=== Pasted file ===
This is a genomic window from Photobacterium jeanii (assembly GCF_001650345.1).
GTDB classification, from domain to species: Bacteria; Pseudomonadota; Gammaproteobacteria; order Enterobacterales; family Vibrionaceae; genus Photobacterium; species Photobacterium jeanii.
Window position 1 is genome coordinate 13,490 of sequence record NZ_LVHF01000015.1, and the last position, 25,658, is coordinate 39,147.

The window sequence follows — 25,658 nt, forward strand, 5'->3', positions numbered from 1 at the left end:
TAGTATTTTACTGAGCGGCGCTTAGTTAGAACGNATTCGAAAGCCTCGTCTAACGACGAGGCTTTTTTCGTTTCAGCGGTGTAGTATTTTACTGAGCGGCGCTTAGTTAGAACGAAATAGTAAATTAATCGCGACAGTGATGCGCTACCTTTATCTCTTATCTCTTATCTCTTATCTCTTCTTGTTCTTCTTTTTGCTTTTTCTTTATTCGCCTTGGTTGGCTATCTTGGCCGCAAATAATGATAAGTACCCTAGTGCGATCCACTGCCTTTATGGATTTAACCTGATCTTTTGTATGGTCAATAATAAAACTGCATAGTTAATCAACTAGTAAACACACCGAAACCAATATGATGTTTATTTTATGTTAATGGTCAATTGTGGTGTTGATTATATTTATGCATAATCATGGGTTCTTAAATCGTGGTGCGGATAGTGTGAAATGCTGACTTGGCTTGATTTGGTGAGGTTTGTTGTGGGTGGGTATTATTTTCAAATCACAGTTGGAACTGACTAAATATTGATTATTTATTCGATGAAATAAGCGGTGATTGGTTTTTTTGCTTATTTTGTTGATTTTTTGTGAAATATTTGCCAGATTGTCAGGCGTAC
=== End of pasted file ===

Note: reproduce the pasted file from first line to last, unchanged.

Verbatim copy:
This is a genomic window from Photobacterium jeanii (assembly GCF_001650345.1).
GTDB classification, from domain to species: Bacteria; Pseudomonadota; Gammaproteobacteria; order Enterobacterales; family Vibrionaceae; genus Photobacterium; species Photobacterium jeanii.
Window position 1 is genome coordinate 13,490 of sequence record NZ_LVHF01000015.1, and the last position, 25,658, is coordinate 39,147.

The window sequence follows — 25,658 nt, forward strand, 5'->3', positions numbered from 1 at the left end:
TAGTATTTTACTGAGCGGCGCTTAGTTAGAACGNATTCGAAAGCCTCGTCTAACGACGAGGCTTTTTTCGTTTCAGCGGTGTAGTATTTTACTGAGCGGCGCTTAGTTAGAACGAAATAGTAAATTAATCGCGACAGTGATGCGCTACCTTTATCTCTTATCTCTTATCTCTTATCTCTTCTTGTTCTTCTTTTTGCTTTTTCTTTATTCGCCTTGGTTGGCTATCTTGGCCGCAAATAATGATAAGTACCCTAGTGCGATCCACTGCCTTTATGGATTTAACCTGATCTTTTGTATGGTCAATAATAAAACTGCATAGTTAATCAACTAGTAAACACACCGAAACCAATATGATGTTTATTTTATGTTAATGGTCAATTGTGGTGTTGATTATATTTATGCATAATCATGGGTTCTTAAATCGTGGTGCGGATAGTGTGAAATGCTGACTTGGCTTGATTTGGTGAGGTTTGTTGTGGGTGGGTATTATTTTCAAATCACAGTTGGAACTGACTAAATATTGATTATTTATTCGATGAAATAAGCGGTGATTGGTTTTTTTGCTTATTTTGTTGATTTTTTGTGAAATATTTGCCAGATTGTCAGGCGTAC